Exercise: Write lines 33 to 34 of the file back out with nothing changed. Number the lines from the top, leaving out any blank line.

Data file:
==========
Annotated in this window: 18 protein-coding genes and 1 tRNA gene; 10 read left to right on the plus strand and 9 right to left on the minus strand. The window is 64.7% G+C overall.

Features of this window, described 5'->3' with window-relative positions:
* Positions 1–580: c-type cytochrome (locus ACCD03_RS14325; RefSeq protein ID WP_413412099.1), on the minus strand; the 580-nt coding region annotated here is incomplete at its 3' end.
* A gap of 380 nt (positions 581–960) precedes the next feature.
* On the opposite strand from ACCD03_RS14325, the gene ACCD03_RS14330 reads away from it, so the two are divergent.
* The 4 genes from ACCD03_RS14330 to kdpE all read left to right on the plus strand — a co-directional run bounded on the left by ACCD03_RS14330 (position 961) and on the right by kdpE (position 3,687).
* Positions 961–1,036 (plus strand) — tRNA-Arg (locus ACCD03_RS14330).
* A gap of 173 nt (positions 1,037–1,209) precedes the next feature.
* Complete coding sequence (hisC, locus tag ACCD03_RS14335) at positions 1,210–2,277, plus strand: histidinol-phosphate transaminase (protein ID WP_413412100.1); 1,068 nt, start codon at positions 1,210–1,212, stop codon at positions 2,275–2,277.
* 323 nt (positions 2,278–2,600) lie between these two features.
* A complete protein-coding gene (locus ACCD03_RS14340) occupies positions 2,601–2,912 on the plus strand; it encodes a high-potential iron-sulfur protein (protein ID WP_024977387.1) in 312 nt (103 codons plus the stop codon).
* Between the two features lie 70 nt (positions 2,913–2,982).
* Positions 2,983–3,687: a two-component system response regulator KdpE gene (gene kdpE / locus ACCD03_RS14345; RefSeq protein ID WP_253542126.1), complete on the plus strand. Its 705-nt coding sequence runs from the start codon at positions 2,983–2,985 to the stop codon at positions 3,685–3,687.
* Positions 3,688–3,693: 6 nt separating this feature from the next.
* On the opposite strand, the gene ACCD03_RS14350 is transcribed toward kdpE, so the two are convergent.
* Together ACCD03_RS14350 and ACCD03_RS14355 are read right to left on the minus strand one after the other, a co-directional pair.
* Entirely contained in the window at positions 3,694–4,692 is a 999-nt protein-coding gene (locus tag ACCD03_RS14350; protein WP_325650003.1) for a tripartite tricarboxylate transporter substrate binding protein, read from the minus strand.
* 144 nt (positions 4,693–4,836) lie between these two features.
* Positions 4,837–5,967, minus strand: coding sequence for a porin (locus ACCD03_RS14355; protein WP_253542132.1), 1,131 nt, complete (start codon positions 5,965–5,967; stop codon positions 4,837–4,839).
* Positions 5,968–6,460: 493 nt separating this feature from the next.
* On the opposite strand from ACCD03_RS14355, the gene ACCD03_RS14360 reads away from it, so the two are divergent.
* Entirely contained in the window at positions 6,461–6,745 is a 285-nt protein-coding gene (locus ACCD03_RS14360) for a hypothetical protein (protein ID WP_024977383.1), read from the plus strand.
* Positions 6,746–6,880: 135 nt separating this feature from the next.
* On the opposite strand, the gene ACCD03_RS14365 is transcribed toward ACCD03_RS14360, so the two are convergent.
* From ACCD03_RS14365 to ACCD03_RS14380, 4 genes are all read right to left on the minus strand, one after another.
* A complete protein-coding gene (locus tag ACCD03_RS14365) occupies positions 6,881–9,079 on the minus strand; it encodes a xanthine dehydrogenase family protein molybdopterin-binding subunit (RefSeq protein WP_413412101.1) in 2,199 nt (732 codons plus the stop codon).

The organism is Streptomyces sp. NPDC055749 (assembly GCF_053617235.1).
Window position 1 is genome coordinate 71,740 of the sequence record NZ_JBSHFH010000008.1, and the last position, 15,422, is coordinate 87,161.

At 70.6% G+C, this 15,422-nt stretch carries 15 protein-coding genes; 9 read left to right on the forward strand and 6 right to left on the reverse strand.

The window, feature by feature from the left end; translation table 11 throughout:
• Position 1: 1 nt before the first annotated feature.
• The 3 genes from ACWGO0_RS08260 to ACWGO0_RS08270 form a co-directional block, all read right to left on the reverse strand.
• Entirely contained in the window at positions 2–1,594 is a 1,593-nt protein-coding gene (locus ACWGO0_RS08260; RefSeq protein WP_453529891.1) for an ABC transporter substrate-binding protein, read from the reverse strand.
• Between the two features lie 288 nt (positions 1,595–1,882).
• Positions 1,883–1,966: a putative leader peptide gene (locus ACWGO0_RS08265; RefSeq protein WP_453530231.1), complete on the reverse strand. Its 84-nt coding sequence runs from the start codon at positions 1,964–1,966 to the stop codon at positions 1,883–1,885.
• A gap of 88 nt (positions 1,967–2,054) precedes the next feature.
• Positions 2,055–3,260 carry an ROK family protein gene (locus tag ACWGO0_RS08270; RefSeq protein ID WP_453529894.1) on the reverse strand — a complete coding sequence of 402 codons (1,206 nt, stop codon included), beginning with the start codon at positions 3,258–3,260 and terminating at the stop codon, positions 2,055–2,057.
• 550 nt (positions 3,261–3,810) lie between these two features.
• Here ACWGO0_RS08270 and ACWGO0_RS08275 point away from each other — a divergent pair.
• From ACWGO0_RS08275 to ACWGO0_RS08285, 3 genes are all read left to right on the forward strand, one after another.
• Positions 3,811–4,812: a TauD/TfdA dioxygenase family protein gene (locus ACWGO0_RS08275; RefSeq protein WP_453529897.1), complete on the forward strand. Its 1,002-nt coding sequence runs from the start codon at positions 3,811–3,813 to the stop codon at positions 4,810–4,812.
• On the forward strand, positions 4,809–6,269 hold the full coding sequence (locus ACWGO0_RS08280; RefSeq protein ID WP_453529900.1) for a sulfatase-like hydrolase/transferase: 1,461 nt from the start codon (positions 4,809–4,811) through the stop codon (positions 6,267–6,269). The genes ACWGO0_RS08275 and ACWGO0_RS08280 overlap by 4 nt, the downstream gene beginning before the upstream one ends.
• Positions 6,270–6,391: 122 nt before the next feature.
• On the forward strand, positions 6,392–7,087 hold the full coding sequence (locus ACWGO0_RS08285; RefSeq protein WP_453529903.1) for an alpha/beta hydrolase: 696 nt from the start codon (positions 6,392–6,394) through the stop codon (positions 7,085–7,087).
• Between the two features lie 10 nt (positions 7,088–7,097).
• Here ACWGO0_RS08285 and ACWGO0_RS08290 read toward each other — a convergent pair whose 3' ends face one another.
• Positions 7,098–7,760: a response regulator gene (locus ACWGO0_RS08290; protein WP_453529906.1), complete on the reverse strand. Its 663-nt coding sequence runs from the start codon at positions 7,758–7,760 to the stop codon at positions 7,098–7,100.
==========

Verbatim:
• Entirely contained in the window at positions 2–1,594 is a 1,593-nt protein-coding gene (locus ACWGO0_RS08260; RefSeq protein WP_453529891.1) for an ABC transporter substrate-binding protein, read from the reverse strand.
• Between the two features lie 288 nt (positions 1,595–1,882).